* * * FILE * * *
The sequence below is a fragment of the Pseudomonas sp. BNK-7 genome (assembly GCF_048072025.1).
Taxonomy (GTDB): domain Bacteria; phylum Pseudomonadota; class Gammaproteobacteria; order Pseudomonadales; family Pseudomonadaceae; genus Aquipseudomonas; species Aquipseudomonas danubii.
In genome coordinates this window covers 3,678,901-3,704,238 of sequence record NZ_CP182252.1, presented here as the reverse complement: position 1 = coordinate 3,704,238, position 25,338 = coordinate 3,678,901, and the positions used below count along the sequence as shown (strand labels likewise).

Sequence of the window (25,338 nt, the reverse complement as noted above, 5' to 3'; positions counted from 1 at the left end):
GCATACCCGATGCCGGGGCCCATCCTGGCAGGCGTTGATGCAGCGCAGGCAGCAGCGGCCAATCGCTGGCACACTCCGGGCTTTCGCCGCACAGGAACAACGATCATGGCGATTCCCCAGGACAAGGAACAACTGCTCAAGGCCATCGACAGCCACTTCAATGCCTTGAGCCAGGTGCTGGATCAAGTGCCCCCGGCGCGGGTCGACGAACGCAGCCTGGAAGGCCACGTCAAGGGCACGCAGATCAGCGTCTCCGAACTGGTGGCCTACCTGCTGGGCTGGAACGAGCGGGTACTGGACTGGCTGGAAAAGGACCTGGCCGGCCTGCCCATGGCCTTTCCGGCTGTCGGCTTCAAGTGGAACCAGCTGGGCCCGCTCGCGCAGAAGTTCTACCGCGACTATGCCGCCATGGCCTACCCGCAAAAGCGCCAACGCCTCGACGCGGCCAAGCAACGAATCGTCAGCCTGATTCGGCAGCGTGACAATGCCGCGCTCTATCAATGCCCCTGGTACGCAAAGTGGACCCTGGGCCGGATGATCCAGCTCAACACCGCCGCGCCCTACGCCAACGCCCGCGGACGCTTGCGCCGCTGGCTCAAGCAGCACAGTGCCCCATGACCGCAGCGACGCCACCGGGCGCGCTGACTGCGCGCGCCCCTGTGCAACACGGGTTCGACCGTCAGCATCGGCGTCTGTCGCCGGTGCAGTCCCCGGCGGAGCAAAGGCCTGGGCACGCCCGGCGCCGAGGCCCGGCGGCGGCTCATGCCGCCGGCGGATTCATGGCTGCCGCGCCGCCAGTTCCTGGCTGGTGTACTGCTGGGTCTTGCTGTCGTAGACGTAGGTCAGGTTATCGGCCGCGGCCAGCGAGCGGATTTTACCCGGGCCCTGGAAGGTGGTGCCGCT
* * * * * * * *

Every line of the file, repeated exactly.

The sequence below is a fragment of the Pseudomonas sp. BNK-7 genome (assembly GCF_048072025.1).
Taxonomy (GTDB): domain Bacteria; phylum Pseudomonadota; class Gammaproteobacteria; order Pseudomonadales; family Pseudomonadaceae; genus Aquipseudomonas; species Aquipseudomonas danubii.
In genome coordinates this window covers 3,678,901-3,704,238 of sequence record NZ_CP182252.1, presented here as the reverse complement: position 1 = coordinate 3,704,238, position 25,338 = coordinate 3,678,901, and the positions used below count along the sequence as shown (strand labels likewise).

Sequence of the window (25,338 nt, the reverse complement as noted above, 5' to 3'; positions counted from 1 at the left end):
GCATACCCGATGCCGGGGCCCATCCTGGCAGGCGTTGATGCAGCGCAGGCAGCAGCGGCCAATCGCTGGCACACTCCGGGCTTTCGCCGCACAGGAACAACGATCATGGCGATTCCCCAGGACAAGGAACAACTGCTCAAGGCCATCGACAGCCACTTCAATGCCTTGAGCCAGGTGCTGGATCAAGTGCCCCCGGCGCGGGTCGACGAACGCAGCCTGGAAGGCCACGTCAAGGGCACGCAGATCAGCGTCTCCGAACTGGTGGCCTACCTGCTGGGCTGGAACGAGCGGGTACTGGACTGGCTGGAAAAGGACCTGGCCGGCCTGCCCATGGCCTTTCCGGCTGTCGGCTTCAAGTGGAACCAGCTGGGCCCGCTCGCGCAGAAGTTCTACCGCGACTATGCCGCCATGGCCTACCCGCAAAAGCGCCAACGCCTCGACGCGGCCAAGCAACGAATCGTCAGCCTGATTCGGCAGCGTGACAATGCCGCGCTCTATCAATGCCCCTGGTACGCAAAGTGGACCCTGGGCCGGATGATCCAGCTCAACACCGCCGCGCCCTACGCCAACGCCCGCGGACGCTTGCGCCGCTGGCTCAAGCAGCACAGTGCCCCATGACCGCAGCGACGCCACCGGGCGCGCTGACTGCGCGCGCCCCTGTGCAACACGGGTTCGACCGTCAGCATCGGCGTCTGTCGCCGGTGCAGTCCCCGGCGGAGCAAAGGCCTGGGCACGCCCGGCGCCGAGGCCCGGCGGCGGCTCATGCCGCCGGCGGATTCATGGCTGCCGCGCCGCCAGTTCCTGGCTGGTGTACTGCTGGGTCTTGCTGTCGTAGACGTAGGTCAGGTTATCGGCCGCGGCCAGCGAGCGGATTTTACCCGGGCCCTGGAAGGTGGTGCCGCT